Testosterone And Vitamin D Concentrations In Military Personnel Following Traumatic Brain Injury

ASU Author/Contributor (non-ASU co-authors, if there are any, appear on document)
Kelsey C. Tillotson (Creator)
Appalachian State University (ASU )
Web Site: https://library.appstate.edu/
Laurel Wentz

Abstract: Purpose: To investigate testosterone and vitamin D status in service members, with and without a history of traumatic brain injury (TBI). Methods: This retrospective de-identified medical review analyzed hormone assessments ordered for 4,285 active duty and veteran military personnel at Womack Army Medical Center, Fort Bragg, NC from 2016-2018. Results: Overall, 343 (8%) of service members had a medically diagnosed TBI. In all men, 19% were deficient in testosterone (<270 ng/dl), and 10% had a testosterone prescription. Active duty men with a history of TBI had lower testosterone compared to active duty men with no documented head injury, but there was no significant difference in veteran men. More than one-third (38%) of all service members were insufficient in vitamin D (<30 ng/ml). Overall there was a weak positive correlation between testosterone and vitamin D concentrations in men but not in women. Conclusions: Our research does not support evidence for high rates of hypogonadism, testosterone prescription, or vitamin D deficiency after TBI compared to military personnel without prior injury. However, our overall dataset shows a high prevalence of vitamin D insufficiency in service members independent of TBI, further supporting that vitamin D status should be assessed regularly in service members.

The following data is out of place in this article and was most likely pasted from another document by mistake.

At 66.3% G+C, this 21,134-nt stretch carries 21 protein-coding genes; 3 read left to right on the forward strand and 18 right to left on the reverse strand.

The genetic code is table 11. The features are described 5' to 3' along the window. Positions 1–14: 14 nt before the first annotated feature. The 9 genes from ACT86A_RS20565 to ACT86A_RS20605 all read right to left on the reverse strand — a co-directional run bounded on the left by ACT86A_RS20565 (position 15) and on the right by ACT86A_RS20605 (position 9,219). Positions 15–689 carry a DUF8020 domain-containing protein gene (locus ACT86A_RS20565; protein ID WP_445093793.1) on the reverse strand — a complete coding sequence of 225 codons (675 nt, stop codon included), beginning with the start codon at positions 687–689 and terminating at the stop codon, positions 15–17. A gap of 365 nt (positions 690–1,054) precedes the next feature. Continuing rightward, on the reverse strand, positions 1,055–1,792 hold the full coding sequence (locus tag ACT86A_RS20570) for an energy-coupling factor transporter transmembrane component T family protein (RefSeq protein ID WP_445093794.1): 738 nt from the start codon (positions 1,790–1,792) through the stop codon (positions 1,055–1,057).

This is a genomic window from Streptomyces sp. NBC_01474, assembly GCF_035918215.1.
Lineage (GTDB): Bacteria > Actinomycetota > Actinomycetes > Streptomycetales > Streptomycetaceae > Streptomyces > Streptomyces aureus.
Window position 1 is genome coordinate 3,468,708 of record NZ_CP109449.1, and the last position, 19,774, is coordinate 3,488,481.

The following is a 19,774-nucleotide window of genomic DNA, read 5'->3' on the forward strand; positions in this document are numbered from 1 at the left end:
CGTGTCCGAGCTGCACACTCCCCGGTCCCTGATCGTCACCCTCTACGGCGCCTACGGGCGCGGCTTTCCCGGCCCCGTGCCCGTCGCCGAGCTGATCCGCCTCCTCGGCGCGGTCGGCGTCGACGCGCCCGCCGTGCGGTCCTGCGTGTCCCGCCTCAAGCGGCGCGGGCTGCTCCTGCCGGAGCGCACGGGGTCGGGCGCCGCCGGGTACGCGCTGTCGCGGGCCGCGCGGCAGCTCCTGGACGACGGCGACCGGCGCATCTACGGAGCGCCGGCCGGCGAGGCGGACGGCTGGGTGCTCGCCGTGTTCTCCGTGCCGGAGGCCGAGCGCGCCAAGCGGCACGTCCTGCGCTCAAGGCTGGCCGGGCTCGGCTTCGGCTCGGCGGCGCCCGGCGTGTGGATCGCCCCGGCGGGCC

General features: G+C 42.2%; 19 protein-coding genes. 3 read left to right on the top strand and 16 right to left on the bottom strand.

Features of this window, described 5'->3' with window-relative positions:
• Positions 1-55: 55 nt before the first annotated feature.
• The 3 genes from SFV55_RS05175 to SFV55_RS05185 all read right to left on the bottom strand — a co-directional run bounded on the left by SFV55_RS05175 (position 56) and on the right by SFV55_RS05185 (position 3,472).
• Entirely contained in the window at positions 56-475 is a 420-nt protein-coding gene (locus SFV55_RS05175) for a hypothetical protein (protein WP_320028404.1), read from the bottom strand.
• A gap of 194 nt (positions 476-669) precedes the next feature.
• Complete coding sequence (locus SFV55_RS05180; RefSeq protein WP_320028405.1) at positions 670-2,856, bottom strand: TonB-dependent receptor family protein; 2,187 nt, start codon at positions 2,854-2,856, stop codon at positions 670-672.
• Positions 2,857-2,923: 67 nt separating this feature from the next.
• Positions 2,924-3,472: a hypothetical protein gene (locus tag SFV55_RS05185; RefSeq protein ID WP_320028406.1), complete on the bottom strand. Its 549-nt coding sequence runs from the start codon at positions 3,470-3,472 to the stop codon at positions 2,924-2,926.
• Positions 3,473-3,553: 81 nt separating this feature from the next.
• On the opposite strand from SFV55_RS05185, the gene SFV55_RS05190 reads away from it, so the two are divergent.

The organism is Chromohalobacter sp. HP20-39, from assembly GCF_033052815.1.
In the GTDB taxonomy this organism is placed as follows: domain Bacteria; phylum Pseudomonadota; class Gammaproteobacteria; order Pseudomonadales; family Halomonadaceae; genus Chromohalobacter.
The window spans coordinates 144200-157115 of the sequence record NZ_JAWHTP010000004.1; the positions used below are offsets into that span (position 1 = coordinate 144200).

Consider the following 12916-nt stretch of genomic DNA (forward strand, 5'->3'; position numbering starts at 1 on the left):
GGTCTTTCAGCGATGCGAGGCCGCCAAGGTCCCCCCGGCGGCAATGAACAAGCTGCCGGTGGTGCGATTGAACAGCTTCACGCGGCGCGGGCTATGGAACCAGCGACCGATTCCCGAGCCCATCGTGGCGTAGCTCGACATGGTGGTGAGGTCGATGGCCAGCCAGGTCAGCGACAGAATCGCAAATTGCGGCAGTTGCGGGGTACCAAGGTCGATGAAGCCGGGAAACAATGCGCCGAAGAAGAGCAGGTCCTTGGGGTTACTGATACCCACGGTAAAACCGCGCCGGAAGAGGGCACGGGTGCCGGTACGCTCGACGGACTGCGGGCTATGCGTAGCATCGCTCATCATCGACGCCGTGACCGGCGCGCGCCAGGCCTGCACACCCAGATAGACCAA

Additional Information

Tillotson, K. (2020). Testosterone And Vitamin D Concentrations In Military Personnel Following Traumatic Brain Injury. Unpublished Master’s Thesis. Appalachian State University, Boone, NC.
Language: English
Date: 2020
traumatic brain injury, vitamin D, testosterone testosterone replacement therapy, military personnel

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